We quickly discovered that being unable to correctly adjust seat height and getting used to back pedal gears made the whole exercise a bit of a non-event.

We managed to find a coffee shop which had been recommended and were able to get passable coffee; despite the US obsession with wanting to serve everything in huge cups.  Still, nice to find the Wild Boar, a very popular Fort Collins cafe with a steady stream of customers and plenty of people making good use of the free wifi.

DSCN5144So, bikes returned to their tethering spot at home, we ventured out in the Dodge for a look around the Old Town.

Old Town is a good example of the way that cities internationally are creating aggragated precincts with bars, restaurants and all kinds of shops and boutiques. In a few spots, public pianos attracted players.




We found that, even here in Colorado there is still reference to Australian icons.





After a bit of wandering about we found The Kitchen, and a nice lunch, washed down with a good Rose and a Kolsch. (see the Untappd feed in the right sidebar for brew information.)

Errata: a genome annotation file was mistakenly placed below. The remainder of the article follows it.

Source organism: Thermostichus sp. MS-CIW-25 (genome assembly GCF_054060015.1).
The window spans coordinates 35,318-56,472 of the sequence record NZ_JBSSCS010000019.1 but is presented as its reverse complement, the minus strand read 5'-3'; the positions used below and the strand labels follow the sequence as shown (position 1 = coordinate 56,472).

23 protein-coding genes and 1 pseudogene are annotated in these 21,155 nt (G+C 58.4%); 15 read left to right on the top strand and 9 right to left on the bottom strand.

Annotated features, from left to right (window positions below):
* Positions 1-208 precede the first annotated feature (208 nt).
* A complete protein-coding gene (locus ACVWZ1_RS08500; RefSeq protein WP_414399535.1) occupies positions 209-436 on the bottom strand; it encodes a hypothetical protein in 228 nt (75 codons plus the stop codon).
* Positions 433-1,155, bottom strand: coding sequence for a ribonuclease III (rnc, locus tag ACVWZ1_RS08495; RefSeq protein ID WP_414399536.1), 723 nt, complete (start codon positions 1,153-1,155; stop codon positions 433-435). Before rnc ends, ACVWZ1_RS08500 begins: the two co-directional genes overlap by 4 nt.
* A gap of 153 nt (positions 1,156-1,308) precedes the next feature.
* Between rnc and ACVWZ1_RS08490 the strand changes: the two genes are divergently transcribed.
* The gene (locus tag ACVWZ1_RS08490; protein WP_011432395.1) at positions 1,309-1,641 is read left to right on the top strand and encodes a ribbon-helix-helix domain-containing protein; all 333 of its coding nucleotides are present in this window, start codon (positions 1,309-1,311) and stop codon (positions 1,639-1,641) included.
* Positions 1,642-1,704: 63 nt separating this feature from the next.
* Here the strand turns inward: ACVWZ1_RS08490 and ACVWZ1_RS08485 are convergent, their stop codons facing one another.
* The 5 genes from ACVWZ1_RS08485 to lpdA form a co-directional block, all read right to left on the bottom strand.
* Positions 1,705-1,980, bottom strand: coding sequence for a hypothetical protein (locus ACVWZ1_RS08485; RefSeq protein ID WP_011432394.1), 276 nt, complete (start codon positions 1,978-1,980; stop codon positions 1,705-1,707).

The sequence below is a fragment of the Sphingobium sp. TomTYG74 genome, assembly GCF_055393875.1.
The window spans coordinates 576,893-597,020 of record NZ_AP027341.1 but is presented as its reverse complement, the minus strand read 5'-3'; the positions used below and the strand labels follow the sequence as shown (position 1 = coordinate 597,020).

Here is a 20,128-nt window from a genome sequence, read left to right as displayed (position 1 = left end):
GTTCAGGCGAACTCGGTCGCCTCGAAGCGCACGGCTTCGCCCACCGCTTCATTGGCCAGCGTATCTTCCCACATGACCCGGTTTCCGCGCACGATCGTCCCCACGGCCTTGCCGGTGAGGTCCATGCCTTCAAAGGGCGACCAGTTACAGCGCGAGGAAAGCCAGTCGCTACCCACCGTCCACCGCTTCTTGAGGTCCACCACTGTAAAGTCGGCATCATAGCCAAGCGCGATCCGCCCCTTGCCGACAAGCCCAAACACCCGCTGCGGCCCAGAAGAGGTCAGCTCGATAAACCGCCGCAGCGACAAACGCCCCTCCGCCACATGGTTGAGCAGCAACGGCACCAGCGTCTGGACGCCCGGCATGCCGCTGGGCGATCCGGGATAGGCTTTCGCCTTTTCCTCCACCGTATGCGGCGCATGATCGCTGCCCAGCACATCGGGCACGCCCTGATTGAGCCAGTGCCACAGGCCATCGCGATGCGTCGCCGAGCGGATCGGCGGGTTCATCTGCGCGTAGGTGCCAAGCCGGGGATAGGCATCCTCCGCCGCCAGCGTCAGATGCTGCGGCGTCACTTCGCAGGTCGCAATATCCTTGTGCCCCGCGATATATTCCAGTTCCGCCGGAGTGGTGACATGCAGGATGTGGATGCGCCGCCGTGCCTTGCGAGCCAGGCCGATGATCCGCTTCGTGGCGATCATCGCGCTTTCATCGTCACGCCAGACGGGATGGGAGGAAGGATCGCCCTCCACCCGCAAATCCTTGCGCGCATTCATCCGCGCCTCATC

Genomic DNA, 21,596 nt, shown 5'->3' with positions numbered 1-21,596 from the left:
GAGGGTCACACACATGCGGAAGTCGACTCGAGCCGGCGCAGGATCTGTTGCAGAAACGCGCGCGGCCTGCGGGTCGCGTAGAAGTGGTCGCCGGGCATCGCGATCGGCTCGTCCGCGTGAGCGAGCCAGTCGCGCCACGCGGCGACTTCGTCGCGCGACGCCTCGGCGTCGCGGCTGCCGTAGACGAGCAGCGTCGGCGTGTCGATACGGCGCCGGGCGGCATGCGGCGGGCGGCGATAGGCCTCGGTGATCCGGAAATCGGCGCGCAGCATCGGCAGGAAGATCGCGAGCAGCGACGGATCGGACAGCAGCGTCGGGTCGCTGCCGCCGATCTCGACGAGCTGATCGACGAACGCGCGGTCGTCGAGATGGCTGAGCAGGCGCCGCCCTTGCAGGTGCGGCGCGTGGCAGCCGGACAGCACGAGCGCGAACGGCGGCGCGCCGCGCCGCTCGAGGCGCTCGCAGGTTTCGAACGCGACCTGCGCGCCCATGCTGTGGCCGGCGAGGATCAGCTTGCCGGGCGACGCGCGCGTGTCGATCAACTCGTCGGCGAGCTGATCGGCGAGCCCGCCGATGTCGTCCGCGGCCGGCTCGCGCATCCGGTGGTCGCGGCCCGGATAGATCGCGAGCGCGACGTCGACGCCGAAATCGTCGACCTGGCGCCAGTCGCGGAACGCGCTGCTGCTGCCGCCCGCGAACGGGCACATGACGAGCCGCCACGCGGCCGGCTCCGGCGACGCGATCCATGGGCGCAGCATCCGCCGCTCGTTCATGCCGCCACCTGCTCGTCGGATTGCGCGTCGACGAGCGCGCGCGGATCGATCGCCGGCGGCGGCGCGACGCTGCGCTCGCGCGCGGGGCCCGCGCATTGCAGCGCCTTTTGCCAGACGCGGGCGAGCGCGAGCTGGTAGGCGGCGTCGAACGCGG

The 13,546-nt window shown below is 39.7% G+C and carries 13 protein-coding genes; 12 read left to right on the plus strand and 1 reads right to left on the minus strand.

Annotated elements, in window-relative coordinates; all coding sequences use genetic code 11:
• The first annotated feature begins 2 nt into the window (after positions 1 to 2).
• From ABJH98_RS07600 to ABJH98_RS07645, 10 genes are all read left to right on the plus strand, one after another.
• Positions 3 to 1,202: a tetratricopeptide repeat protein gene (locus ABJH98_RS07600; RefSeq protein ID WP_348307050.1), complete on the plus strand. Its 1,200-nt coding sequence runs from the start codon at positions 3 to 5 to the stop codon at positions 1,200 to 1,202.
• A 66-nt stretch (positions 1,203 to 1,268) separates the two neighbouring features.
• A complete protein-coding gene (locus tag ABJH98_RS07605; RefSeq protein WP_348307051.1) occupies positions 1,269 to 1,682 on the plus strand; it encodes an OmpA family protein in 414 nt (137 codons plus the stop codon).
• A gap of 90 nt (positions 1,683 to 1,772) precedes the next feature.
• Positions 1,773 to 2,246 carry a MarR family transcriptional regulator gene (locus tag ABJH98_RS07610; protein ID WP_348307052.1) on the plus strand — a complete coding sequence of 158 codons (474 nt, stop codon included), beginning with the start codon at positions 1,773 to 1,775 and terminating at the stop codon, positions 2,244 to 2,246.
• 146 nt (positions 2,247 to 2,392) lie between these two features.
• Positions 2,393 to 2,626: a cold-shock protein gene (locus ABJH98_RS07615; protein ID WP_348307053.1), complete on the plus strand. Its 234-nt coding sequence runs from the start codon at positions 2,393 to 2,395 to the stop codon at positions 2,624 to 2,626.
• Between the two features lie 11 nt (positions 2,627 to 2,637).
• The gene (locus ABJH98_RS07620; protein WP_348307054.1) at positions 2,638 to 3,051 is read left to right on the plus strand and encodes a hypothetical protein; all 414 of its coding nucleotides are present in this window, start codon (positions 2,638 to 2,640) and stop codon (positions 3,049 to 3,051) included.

Sated, we set off to explore the surrounding area, with spectacular views across the nearby Horsetooth Reservoir.

From the Reservoir, we headed West up a winding road through hills which were devastated in the last few years with savage fires.  Eventually we were able to turn North East and follow the river as it rushed and tumbled back down through its gorge.DSCN5150

There was constant self talk needed after stopping to catch river views and returning to the fairly deserted road: “Drive on the right!”




DSCN5153In one spot, the road tunnelled through part of the pass walls and we began to see kayakers and whitewater rafters bouncing and tossing downstream.

Emerging from the narrow valley, we turn back on to the State Highway North of Fort Collins and head back through town before chilling at home for a few blog and picture updates before wandering back to Old Town for a bit of fun.

Here’s a quick look at the river:

Upstream from Fort Collins 8 June 2015 from Roger Pryor on Vimeo.


Let the tour begin

rocks-brewing-coBefore heading to the US it seemed like a great idea to catch up with family and friends for some food, beer and conversation.